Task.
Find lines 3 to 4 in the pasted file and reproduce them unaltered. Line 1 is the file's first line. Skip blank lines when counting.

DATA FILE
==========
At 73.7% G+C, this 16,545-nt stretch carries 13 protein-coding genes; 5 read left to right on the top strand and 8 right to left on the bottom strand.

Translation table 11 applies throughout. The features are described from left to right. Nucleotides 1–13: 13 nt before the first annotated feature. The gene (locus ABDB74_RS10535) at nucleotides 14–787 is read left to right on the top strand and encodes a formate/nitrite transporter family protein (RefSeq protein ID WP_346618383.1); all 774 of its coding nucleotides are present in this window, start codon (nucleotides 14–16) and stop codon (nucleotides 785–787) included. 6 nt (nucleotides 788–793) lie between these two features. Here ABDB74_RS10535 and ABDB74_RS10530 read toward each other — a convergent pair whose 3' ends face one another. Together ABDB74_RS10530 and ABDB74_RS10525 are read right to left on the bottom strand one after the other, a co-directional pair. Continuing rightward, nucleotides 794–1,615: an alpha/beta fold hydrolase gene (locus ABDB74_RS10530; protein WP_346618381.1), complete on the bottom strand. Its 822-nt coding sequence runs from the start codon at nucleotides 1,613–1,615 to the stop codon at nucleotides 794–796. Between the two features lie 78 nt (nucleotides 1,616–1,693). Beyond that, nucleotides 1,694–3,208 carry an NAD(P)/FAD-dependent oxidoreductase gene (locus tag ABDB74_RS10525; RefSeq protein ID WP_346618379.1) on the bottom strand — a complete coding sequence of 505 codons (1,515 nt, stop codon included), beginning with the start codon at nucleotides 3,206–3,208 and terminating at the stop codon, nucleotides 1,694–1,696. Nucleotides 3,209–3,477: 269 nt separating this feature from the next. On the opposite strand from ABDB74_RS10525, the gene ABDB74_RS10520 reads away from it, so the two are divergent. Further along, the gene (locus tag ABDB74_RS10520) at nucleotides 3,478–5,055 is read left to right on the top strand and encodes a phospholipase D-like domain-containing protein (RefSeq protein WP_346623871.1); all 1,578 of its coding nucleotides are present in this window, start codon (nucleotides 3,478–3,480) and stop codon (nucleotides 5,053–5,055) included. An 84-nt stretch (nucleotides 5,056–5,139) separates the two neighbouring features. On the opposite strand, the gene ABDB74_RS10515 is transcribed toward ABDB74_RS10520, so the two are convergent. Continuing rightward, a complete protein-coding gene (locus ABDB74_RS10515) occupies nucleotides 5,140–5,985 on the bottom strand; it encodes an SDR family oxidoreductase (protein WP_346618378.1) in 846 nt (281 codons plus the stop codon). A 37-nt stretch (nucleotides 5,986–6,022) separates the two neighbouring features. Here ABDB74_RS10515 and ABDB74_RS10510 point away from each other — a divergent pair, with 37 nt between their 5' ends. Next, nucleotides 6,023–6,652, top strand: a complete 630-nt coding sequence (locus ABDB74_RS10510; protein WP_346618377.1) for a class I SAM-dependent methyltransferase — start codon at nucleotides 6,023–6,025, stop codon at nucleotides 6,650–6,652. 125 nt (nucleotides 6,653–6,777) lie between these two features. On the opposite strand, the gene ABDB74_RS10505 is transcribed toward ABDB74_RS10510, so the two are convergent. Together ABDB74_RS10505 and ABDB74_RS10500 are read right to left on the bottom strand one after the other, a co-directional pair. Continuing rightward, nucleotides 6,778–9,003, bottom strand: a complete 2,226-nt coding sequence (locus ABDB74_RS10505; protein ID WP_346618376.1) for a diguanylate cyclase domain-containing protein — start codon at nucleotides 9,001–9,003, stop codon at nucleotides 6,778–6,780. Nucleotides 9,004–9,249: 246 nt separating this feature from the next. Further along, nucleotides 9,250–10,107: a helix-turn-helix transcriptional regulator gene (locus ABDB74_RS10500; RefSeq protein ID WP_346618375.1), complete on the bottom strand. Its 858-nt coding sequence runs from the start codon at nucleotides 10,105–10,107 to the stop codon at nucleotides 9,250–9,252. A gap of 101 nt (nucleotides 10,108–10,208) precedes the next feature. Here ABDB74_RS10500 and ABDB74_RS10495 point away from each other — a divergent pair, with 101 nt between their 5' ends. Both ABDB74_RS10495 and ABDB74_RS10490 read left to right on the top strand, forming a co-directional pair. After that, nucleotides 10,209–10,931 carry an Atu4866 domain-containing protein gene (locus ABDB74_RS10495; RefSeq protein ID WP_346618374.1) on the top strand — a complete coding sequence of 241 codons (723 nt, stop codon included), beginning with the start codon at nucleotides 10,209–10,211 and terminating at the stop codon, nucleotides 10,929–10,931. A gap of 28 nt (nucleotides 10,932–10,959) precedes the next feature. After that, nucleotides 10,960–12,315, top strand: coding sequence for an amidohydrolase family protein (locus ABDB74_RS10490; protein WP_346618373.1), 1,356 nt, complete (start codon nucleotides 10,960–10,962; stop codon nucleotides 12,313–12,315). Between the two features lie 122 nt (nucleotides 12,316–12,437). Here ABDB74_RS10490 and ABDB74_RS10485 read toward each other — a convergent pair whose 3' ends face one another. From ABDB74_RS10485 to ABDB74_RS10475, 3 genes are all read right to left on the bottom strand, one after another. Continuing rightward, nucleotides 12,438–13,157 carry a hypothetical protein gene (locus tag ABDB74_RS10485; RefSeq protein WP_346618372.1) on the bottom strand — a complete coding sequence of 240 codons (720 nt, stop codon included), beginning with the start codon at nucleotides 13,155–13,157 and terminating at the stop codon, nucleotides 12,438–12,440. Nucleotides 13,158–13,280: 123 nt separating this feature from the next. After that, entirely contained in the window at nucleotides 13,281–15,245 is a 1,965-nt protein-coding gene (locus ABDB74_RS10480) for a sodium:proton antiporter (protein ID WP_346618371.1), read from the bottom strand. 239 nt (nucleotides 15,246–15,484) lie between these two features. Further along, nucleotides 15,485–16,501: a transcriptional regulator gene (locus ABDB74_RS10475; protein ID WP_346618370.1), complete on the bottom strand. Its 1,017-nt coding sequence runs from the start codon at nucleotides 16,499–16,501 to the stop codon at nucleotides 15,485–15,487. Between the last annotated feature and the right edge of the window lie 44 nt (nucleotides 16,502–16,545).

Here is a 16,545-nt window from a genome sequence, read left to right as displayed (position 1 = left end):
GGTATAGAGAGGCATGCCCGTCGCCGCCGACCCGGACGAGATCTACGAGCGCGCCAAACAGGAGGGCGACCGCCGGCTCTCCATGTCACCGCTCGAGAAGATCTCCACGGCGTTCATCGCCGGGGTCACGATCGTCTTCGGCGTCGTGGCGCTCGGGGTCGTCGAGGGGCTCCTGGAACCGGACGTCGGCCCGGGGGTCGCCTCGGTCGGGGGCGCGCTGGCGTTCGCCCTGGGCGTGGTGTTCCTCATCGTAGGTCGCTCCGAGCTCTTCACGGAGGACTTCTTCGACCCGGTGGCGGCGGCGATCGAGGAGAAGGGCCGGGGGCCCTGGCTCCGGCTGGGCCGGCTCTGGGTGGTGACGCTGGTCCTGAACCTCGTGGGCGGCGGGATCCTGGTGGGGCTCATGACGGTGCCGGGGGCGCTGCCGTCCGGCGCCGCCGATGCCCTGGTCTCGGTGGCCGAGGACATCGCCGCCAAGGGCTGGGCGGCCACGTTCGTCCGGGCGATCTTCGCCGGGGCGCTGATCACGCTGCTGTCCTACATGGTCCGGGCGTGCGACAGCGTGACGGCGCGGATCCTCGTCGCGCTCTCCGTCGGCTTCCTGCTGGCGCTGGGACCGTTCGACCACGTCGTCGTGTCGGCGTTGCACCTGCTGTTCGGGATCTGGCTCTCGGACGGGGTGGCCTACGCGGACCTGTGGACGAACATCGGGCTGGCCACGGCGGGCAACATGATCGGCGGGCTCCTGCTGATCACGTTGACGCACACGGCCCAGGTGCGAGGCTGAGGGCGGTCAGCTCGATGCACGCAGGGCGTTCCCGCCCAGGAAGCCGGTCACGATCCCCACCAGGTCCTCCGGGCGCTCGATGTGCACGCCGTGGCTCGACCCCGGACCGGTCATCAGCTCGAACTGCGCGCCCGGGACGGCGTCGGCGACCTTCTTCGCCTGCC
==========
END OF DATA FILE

Here is a 16,545-nt window from a genome sequence, read left to right as displayed (position 1 = left end):
GGTATAGAGAGGCATGCCCGTCGCCGCCGACCCGGACGAGATCTACGAGCGCGCCAAACAGGAGGGCGACCGCCGGCTCTCCATGTCACCGCTCGAGAAGATCTCCACGGCGTTCATCGCCGGGGTCACGATCGTCTTCGGCGTCGTGGCGCTCGGGGTCGTCGAGGGGCTCCTGGAACCGGACGTCGGCCCGGGGGTCGCCTCGGTCGGGGGCGCGCTGGCGTTCGCCCTGGGCGTGGTGTTCCTCATCGTAGGTCGCTCCGAGCTCTTCACGGAGGACTTCTTCGACCCGGTGGCGGCGGCGATCGAGGAGAAGGGCCGGGGGCCCTGGCTCCGGCTGGGCCGGCTCTGGGTGGTGACGCTGGTCCTGAACCTCGTGGGCGGCGGGATCCTGGTGGGGCTCATGACGGTGCCGGGGGCGCTGCCGTCCGGCGCCGCCGATGCCCTGGTCTCGGTGGCCGAGGACATCGCCGCCAAGGGCTGGGCGGCCACGTTCGTCCGGGCGATCTTCGCCGGGGCGCTGATCACGCTGCTGTCCTACATGGTCCGGGCGTGCGACAGCGTGACGGCGCGGATCCTCGTCGCGCTCTCCGTCGGCTTCCTGCTGGCGCTGGGACCGTTCGACCACGTCGTCGTGTCGGCGTTGCACCTGCTGTTCGGGATCTGGCTCTCGGACGGGGTGGCCTACGCGGACCTGTGGACGAACATCGGGCTGGCCACGGCGGGCAACATGATCGGCGGGCTCCTGCTGATCACGTTGACGCACACGGCCCAGGTGCGAGGCTGAGGGCGGTCAGCTCGATGCACGCAGGGCGTTCCCGCCCAGGAAGCCGGTCACGATCCCCACCAGGTCCTCCGGGCGCTCGATGTGCACGCCGTGGCTCGACCCCGGACCGGTCATCAGCTCGAACTGCGCGCCCGGGACGGCGTCGGCGACCTTCTTCGCCTGCC